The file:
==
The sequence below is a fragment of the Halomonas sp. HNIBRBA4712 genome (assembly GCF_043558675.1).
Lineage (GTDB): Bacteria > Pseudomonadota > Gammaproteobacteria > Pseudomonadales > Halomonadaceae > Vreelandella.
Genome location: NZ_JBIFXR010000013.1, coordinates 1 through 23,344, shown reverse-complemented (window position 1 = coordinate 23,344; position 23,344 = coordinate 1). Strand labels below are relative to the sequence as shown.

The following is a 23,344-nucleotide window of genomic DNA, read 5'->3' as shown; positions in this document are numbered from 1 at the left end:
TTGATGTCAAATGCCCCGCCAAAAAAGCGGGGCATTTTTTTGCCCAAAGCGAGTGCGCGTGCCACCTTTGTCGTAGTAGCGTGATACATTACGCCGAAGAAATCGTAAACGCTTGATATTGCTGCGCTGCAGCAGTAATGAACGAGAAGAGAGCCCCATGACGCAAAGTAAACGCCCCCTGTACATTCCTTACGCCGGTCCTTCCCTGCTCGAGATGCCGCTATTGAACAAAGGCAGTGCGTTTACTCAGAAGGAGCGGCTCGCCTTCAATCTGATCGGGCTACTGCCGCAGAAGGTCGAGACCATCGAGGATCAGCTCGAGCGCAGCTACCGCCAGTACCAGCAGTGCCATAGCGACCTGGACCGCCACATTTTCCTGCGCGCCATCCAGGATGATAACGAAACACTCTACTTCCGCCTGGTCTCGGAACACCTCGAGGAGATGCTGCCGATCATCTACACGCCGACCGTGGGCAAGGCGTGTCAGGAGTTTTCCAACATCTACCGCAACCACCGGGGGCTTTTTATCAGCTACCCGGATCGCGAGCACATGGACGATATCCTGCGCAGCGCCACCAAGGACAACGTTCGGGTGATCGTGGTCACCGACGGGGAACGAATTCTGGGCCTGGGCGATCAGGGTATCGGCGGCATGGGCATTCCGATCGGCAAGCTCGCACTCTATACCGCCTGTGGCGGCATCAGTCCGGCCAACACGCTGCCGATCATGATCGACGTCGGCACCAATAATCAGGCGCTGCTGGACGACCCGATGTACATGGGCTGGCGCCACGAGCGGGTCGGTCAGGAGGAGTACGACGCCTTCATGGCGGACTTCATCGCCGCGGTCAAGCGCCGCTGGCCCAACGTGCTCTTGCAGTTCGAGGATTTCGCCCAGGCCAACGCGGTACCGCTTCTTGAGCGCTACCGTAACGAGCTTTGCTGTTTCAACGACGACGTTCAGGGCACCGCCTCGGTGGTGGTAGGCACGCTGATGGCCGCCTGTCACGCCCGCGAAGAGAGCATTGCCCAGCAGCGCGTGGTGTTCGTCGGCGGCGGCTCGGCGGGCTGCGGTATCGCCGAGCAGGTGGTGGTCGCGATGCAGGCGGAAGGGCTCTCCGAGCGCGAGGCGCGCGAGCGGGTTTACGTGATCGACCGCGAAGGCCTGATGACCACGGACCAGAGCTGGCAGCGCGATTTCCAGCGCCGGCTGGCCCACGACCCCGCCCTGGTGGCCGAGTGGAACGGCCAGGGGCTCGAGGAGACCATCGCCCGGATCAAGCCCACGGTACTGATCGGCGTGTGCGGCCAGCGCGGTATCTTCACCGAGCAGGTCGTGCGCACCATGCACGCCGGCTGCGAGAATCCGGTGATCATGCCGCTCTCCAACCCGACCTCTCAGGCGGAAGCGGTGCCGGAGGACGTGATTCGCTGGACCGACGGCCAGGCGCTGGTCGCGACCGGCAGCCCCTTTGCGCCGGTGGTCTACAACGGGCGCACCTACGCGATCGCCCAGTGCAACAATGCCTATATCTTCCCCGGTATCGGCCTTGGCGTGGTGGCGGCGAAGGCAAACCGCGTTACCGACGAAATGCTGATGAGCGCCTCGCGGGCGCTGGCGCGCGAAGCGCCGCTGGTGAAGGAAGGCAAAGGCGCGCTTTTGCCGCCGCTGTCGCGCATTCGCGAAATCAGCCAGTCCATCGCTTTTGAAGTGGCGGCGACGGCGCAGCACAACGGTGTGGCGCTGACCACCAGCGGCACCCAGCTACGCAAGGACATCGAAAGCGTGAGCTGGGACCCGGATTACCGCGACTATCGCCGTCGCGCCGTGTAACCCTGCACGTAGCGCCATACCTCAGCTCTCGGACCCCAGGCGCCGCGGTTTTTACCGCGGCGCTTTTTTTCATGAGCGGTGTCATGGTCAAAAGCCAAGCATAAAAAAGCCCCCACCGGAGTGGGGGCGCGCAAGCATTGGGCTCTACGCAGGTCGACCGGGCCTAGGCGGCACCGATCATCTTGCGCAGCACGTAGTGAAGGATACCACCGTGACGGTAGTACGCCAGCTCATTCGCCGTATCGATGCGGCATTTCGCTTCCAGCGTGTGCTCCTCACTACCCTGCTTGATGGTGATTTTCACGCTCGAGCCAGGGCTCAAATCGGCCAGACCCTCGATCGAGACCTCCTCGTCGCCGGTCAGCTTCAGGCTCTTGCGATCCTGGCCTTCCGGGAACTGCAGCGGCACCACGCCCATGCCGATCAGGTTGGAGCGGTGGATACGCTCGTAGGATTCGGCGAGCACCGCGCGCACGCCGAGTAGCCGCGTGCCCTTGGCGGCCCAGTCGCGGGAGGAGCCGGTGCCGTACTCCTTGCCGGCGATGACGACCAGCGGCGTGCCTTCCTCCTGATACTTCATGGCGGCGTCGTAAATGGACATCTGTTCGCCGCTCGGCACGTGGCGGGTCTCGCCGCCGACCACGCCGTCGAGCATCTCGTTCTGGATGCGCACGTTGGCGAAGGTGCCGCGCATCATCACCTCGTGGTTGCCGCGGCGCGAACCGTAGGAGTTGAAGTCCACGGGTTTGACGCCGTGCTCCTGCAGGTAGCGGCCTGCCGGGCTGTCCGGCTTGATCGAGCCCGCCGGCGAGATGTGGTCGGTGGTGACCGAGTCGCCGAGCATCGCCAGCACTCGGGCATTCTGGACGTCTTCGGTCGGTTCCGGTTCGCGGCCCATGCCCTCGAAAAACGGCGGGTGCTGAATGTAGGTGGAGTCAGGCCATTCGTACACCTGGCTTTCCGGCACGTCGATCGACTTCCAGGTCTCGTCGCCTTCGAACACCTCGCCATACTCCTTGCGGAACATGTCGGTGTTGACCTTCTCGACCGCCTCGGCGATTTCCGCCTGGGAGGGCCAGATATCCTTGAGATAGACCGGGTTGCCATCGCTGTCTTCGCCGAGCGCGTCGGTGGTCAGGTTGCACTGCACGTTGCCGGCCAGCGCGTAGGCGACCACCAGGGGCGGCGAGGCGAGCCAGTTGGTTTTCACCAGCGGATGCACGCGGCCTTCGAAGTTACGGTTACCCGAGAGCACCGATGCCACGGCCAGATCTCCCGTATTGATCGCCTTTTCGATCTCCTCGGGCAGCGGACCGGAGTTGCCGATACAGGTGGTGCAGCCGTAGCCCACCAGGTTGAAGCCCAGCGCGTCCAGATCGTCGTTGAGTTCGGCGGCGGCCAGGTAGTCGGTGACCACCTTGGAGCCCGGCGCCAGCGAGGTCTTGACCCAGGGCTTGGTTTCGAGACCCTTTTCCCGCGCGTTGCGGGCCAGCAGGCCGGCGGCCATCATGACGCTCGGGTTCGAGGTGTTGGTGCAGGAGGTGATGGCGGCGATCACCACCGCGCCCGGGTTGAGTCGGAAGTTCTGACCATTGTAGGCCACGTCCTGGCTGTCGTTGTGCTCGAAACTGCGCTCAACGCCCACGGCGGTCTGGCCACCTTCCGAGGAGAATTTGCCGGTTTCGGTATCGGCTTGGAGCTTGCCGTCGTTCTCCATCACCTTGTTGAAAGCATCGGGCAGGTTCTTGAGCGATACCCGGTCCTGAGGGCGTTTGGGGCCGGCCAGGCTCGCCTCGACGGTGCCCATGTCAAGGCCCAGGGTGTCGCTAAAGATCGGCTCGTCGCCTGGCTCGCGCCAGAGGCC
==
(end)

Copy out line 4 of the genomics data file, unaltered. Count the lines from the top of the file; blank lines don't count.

The following is a 23,344-nucleotide window of genomic DNA, read 5'->3' as shown; positions in this document are numbered from 1 at the left end: